“Andy Haldane at the Bank of England explains eloquently the impact of short term thinking and the loss of institutions capable of working beyond the constraints of quarterly shareholder returns. I admire these people for honing in on long-term questions and grappling with how to address them.”


Elsewhere, however, the views on the value of economists and their models and forecasts are divided. Some see a good economist as someone who can bring clarity and foresight to a situation; others say that economists can be a liability.

According to Ian Cass, managing director of the Forum of Private Business, the rise in the national living wage is a great example of the latter.

He says: “This is an economist’s solution to an economy working close to capacity but needing to improve productivity. However, a bit of common sense would have highlighted the need to prioritise small employers enrolling their staff in pensions and improving productivity by motivating business owners by reductions in tax and freedom from red tape.”

According to Lake, decision-makers should use economic models to get a better sense of what to expect in the future, and should be looking at the upside and downside risks to these forecasts, and also have contingency plans in place to deal with those. He says: “There are of course some areas in which economists are better at forecasting than others; the oil price and currency markets remain difficult due to the sheer scale of factors, and the imperfect information available, but economists have a good track record in other areas.”

While many decision makers and business leaders do heed Lake’s advice, others refuse to be influenced by economic predictions. Jake Willis is co-founder of shared accommodation firm London Shared, a business that was launched in 2007, just as the rumblings of an economic crisis were starting to emerge.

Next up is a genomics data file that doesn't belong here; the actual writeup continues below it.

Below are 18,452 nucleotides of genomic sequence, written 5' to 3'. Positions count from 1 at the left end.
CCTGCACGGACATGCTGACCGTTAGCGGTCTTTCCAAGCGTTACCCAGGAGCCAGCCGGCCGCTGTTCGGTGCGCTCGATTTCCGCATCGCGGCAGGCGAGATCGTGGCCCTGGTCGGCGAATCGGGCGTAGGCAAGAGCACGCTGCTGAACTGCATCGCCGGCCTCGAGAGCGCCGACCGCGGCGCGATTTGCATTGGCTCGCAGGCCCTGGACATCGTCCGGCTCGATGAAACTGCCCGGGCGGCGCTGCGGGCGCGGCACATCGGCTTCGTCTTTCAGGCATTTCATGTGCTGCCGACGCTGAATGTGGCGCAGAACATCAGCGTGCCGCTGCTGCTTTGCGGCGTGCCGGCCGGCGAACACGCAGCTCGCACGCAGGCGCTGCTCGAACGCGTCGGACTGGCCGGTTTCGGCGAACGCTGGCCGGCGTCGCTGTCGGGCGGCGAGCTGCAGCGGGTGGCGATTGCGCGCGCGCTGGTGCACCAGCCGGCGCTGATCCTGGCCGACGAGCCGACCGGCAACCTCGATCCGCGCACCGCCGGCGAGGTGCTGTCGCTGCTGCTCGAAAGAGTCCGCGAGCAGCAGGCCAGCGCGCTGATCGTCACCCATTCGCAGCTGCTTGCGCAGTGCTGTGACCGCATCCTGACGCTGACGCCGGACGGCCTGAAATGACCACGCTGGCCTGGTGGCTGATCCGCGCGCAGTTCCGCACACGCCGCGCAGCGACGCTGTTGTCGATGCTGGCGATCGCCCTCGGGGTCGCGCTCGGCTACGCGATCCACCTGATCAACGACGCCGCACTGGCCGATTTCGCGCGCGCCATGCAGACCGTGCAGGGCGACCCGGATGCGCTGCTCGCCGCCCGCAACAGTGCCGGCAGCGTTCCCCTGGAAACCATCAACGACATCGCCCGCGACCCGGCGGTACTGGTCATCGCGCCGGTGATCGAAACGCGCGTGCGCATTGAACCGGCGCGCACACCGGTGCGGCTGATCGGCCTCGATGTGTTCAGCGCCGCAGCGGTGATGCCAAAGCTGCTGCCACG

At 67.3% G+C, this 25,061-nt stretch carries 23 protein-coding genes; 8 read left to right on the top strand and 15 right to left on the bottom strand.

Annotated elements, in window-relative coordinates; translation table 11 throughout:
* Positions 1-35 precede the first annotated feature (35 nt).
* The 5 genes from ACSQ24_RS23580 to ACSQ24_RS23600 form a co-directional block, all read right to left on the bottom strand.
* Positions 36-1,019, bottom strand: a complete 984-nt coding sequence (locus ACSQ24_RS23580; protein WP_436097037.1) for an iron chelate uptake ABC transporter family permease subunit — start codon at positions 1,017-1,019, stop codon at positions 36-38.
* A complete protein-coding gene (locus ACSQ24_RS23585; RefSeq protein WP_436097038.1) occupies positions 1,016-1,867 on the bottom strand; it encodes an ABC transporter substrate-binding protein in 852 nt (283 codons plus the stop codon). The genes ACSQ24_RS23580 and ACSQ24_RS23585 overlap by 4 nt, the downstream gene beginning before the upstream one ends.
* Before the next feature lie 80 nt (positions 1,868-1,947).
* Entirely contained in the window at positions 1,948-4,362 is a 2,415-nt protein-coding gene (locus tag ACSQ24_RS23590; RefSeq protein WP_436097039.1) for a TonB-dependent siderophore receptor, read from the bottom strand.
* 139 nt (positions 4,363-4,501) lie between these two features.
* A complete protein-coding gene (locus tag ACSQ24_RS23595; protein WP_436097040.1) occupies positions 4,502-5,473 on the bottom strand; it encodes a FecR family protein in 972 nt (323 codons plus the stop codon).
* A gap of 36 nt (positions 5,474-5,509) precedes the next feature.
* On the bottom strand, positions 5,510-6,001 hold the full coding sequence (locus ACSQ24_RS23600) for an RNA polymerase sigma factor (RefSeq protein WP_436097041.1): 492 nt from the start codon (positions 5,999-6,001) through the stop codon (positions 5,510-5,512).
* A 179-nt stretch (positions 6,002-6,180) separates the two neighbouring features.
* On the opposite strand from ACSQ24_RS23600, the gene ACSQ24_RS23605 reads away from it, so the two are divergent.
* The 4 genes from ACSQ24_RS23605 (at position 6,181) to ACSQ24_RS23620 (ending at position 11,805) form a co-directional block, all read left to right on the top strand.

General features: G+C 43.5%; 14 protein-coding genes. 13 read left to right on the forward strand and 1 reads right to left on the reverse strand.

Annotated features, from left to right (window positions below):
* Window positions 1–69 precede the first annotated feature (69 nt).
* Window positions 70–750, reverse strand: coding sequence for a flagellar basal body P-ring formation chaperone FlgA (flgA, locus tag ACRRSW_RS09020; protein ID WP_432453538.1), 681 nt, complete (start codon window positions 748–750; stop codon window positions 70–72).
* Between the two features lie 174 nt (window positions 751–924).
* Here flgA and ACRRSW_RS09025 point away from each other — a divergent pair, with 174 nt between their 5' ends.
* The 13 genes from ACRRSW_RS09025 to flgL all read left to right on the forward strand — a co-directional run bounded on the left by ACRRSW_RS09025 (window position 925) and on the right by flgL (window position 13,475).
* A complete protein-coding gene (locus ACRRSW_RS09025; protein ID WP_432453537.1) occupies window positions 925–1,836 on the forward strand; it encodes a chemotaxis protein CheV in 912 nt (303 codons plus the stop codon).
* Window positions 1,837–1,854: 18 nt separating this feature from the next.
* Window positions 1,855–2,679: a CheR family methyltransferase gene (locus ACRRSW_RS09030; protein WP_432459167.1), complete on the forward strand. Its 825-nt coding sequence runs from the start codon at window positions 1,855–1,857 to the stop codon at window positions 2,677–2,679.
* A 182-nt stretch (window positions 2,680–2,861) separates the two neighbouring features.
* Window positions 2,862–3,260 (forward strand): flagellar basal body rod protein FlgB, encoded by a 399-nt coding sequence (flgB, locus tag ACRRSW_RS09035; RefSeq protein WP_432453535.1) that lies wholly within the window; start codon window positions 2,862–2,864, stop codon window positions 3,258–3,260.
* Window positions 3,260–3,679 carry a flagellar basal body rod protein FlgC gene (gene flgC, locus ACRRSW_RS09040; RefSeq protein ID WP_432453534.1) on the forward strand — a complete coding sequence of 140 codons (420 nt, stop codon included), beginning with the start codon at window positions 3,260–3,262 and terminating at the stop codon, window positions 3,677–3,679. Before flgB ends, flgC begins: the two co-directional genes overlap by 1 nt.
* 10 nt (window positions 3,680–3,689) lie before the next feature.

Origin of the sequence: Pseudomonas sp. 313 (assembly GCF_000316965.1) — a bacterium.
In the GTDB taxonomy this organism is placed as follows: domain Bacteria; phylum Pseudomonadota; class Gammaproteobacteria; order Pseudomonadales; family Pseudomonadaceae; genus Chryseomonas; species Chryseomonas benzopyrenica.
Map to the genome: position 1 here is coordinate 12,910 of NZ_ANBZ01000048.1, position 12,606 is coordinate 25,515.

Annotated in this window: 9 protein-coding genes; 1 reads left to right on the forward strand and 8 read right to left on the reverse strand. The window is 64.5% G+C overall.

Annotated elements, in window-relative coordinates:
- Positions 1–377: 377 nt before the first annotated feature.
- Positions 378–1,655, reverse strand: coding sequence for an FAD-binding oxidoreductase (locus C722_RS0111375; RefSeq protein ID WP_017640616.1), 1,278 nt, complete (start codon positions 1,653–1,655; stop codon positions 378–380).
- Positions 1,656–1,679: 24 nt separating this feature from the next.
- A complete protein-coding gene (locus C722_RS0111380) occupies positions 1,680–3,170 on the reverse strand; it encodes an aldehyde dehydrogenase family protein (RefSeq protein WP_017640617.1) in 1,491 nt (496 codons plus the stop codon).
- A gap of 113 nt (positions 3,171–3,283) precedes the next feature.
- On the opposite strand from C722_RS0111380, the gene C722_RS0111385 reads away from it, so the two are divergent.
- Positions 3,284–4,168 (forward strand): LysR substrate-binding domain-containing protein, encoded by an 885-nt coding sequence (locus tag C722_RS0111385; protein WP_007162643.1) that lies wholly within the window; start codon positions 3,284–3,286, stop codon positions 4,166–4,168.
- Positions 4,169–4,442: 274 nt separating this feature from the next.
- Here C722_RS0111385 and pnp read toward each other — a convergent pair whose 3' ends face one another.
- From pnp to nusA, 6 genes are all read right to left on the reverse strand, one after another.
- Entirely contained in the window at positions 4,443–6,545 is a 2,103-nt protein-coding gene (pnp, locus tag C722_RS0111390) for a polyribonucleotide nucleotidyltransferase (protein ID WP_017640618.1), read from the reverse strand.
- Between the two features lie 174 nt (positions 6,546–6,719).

He says: “We didn’t know what was going to happen, but we didn’t pay that much attention to what the economists were saying. In spite of the recession that followed, everything worked out really well for us. As a business owner, you do listen to the economic forecasts, but you also have to go with your gut instinct. And those forecasts are not a major part of our decision-making.”

Then there are the stock markets. With the current sell-off in the market, investor confidence has been shaken in the underlying strength of the UK and global economies. However, many argue that the FTSE 100 is a poor proxy for the strength of the UK economy, being dominated by natural resources companies, banks and pharmaceuticals.

There could even be an argument to say that the whole of the listed markets are a poor proxy for the health of the UK economy, as employment growth since the recession has largely been powered by the unlisted small and medium-sized businesses.

As an investor in mid-sized growth businesses in the UK, Charlie Johnstone, head of origination and partner at private equity group ECI Partners, believes that air time and credence given by economists to large swings in the listed markets as an indicator of the health of the UK economy or extrapolated to forecast future trends is often unhelpful. He also frequently sees a very different story on the ground to that predicated by economists and academics.

He says: “Yes, there are certain sectors directly affected by economic and market factors, such as low oil prices for example, but most of the mid-sized businesses we speak to about investment have been unaffected by the drop in the oil price, or in some cases received some marginal cost benefit. Our portfolio companies give us a useful insight into what is actually happening, not just models and forecasts.

Graham Glover, director of financial management firm Johnston Campbell, takes a pragmatic view of economic forecasting, as all the macro and micro analysis in the world still seems incapable of catching the dramatically shifting reality within the capitalist economies.